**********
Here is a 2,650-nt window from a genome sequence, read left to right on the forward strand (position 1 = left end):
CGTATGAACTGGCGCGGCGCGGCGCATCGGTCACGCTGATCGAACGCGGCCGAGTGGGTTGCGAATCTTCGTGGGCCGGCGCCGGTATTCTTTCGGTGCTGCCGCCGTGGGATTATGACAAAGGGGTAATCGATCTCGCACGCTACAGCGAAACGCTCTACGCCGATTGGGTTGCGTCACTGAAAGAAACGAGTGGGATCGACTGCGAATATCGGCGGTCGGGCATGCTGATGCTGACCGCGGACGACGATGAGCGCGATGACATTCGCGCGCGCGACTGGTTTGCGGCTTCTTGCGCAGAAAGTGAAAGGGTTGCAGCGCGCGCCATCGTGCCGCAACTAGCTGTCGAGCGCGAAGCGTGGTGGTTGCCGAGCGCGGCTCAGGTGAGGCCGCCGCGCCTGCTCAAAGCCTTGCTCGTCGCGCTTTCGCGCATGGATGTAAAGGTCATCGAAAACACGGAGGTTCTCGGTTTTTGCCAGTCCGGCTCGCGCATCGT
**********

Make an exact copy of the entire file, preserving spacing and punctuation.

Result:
Here is a 2,650-nt window from a genome sequence, read left to right on the forward strand (position 1 = left end):
CGTATGAACTGGCGCGGCGCGGCGCATCGGTCACGCTGATCGAACGCGGCCGAGTGGGTTGCGAATCTTCGTGGGCCGGCGCCGGTATTCTTTCGGTGCTGCCGCCGTGGGATTATGACAAAGGGGTAATCGATCTCGCACGCTACAGCGAAACGCTCTACGCCGATTGGGTTGCGTCACTGAAAGAAACGAGTGGGATCGACTGCGAATATCGGCGGTCGGGCATGCTGATGCTGACCGCGGACGACGATGAGCGCGATGACATTCGCGCGCGCGACTGGTTTGCGGCTTCTTGCGCAGAAAGTGAAAGGGTTGCAGCGCGCGCCATCGTGCCGCAACTAGCTGTCGAGCGCGAAGCGTGGTGGTTGCCGAGCGCGGCTCAGGTGAGGCCGCCGCGCCTGCTCAAAGCCTTGCTCGTCGCGCTTTCGCGCATGGATGTAAAGGTCATCGAAAACACGGAGGTTCTCGGTTTTTGCCAGTCCGGCTCGCGCATCGT